Building on 50 years of global cooperation

Keynote speech by Pablo Hernández de Cos, Chair of the Basel Committee on Banking Supervision and Governor of the Bank of Spain, at the 23rd International Conference of Banking Supervisors, Basel, 24 April 2024.

BCBS speech  | 
24 April 2024


Governors and Heads of Supervision (past and present), distinguished members of the Basel Committee (past and present), ladies and gentlemen: good morning, and welcome to the 23rd International Conference of Banking Supervisors (ICBS), which coincides with the 50th anniversary of the Basel Committee.

Let me start by thanking the Bank for International Settlements (BIS) for hosting this ICBS, and more generally for the pivotal role it has played in establishing, hosting and supporting the Committee over the past half century. The BIS has been a true friend to the Basel Committee ever since the G10 Governors agreed to set up the Committee on Banking Regulations and Supervisory Practices (as it was initially called) in December 1974. The Committee's symbiotic relationship with the BIS has grown from strength to strength since then, and long may it continue to do so.

I should also thank the former Chairs of the Committee and the Group of Governors and Heads of Supervisors who are with us today. It is a true privilege and a humbling experience to be able to lead or oversee the primary global standard-setting body for the banking system and to be in your company.

I would also like to pay homage to those Chairs that are sadly no longer with us, including most recently Gerald Corrigan and Peter Cooke. Gerald was an exemplary central banker who oversaw the revisions to the Basel Concordat during his Chairmanship, which ultimately became the foundation for the Basel Core Principles (BCPs). Fittingly, the Committee has just completed its revision of the BCPs, which will be published tomorrow. Peter was the longest-serving Chair of the Committee to date and was instrumental in setting the foundations for the Committee's many successes. The fact that the Committee was often referred to as the "Cooke Committee" during his Chairmanship tells you all you need to know about his role and contributions.

In addition to the Committee's golden anniversary, we are also celebrating 45 years since the first ICBS was held, in 1979 in London. Two hundred participants from 83 countries attended that conference.1 The structure of the conference was similar to today's, with a combination of panel and topical workshops. Peter Cooke opened the conference by setting out his vision for the ICBS, noting that "it is not to achieve formal agreement on any issues – there will be no votes, no resolutions – I would hope however that there may emerge a broad-based consensus on a number of issues which will be discussed in the course of the sessions". He also stressed that the ICBS was an opportunity for the Committee to "have the benefit of the comments of all [participants] who are concerned in the matters it is discussing".2 That vision continues to hold after 45 years.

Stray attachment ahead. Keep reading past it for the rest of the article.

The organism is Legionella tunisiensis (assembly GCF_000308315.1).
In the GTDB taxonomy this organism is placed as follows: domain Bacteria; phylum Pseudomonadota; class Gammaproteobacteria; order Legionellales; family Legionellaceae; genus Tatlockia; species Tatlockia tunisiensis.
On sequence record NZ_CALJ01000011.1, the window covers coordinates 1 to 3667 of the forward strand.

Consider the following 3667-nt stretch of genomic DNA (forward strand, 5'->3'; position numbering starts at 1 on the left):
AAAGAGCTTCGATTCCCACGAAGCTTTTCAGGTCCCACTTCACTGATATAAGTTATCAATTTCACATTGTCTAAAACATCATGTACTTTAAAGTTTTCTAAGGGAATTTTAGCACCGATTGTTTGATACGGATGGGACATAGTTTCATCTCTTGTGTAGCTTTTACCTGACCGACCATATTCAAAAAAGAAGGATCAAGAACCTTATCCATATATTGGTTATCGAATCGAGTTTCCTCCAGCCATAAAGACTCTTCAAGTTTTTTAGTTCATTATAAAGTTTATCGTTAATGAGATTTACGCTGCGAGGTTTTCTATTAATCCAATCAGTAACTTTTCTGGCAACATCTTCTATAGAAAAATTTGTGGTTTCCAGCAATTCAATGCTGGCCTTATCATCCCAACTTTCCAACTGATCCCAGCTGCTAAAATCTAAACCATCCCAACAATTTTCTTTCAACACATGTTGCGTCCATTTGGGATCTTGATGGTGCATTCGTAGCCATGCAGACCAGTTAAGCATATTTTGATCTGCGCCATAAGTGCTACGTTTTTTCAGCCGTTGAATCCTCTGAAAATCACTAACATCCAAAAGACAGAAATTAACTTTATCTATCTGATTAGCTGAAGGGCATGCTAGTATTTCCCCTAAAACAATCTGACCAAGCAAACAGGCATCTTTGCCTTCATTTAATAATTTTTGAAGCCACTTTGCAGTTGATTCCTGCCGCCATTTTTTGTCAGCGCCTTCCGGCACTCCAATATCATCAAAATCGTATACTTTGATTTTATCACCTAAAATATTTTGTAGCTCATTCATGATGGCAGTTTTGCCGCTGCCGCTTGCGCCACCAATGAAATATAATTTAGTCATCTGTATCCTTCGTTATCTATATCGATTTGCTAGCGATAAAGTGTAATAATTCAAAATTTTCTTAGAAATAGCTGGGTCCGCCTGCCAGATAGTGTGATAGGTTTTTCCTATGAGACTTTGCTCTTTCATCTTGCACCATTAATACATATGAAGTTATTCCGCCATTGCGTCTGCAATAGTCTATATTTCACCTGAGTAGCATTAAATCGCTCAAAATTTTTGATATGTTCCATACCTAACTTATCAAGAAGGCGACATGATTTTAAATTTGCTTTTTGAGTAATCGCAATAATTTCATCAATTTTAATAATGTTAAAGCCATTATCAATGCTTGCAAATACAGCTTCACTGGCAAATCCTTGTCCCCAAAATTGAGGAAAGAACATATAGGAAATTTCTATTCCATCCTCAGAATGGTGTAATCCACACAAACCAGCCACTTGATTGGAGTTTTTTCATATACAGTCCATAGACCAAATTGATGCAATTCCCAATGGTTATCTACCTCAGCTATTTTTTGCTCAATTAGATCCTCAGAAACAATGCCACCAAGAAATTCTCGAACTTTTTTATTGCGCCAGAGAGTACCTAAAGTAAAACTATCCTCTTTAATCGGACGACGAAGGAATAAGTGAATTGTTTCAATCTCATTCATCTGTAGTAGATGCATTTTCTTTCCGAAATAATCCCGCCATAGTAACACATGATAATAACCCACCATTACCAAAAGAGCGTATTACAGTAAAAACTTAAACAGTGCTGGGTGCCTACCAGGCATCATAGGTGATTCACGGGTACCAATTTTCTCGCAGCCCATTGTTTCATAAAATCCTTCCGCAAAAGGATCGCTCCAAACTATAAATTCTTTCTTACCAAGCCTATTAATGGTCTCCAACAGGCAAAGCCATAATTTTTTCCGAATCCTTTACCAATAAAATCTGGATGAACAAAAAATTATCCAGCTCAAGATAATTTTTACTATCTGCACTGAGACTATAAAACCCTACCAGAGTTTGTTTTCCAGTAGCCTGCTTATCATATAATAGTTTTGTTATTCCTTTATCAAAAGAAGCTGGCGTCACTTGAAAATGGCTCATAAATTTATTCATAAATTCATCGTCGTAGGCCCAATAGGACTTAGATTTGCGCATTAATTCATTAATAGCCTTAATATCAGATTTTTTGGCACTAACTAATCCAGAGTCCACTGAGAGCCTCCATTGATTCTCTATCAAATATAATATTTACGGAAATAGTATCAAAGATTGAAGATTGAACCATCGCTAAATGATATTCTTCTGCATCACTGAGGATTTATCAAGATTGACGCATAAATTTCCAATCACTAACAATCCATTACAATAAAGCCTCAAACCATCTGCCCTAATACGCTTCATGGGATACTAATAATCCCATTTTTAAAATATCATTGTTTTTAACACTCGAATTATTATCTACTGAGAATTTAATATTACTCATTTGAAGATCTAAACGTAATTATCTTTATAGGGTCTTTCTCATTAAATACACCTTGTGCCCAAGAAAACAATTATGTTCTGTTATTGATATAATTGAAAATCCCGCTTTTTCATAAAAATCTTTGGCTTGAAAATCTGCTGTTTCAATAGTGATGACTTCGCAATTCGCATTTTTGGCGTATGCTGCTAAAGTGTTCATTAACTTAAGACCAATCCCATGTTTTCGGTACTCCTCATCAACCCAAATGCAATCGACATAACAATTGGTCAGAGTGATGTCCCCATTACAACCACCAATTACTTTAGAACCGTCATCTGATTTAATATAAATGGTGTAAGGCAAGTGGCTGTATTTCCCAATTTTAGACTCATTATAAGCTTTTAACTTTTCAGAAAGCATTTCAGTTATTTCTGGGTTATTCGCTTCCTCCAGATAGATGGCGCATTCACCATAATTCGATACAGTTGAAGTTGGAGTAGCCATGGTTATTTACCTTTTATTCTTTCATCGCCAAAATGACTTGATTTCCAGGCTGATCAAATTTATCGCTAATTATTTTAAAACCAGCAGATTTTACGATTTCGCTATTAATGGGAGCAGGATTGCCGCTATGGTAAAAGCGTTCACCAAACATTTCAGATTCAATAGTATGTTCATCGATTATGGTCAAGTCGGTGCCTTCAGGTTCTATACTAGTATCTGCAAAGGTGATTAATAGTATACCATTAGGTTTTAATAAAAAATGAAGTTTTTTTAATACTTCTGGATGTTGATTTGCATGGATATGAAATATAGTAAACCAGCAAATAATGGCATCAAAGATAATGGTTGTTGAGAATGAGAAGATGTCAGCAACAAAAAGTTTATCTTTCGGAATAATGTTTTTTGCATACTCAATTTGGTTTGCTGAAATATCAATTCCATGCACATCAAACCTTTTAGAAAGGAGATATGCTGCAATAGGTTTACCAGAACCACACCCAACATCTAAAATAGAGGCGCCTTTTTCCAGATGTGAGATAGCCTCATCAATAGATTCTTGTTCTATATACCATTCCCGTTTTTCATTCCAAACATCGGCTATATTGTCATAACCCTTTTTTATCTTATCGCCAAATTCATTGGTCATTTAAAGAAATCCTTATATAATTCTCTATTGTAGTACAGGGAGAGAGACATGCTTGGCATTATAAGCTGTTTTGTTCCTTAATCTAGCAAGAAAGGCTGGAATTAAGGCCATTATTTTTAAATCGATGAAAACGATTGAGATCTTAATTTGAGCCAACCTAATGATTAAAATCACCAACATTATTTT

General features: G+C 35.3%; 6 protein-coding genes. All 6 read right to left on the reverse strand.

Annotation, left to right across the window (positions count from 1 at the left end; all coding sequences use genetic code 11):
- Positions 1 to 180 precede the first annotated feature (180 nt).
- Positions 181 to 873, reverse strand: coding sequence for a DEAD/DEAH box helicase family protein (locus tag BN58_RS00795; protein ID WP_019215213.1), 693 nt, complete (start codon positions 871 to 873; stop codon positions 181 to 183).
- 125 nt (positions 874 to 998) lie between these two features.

It has been apocryphally claimed that the first Basel Committee Chair, George Blunden, quipped that "he did not expect the material in the mandate to occupy the Committee for more than a short time (perhaps only a few meetings)".3 After 218 meetings over the past 50 years, I think we can comfortably say that there has been no shortage of work to keep the Committee busy!

Indeed, for the past half century, the Committee has been driven by the same relentless objective of safeguarding global financial stability by strengthening the regulation, supervision and practices of banks worldwide. We will have the opportunity over the next two days to revisit the many accomplishments of the Committee, and will have the chance to hear from Professors Charles Goodhart, Harold James and Stefano Ugolini on their previous and current work related to the history of the Committee. And perhaps most importantly, we will exchange views on the implications for the Committee's next 50 years in an ever-changing financial system.

This will be my last speech as the Chair of the Committee, so I wanted to take the opportunity to reflect on two themes. I will start by revisiting the critical foundation of the Committee's success throughout its history: the recognition of the importance of global cooperation – and what it means for the Committee today. I will then look ahead and ask what traits and skills will be needed for future central bankers and supervisors to preserve the success of the Committee.

Global cooperation as a cornerstone for financial stability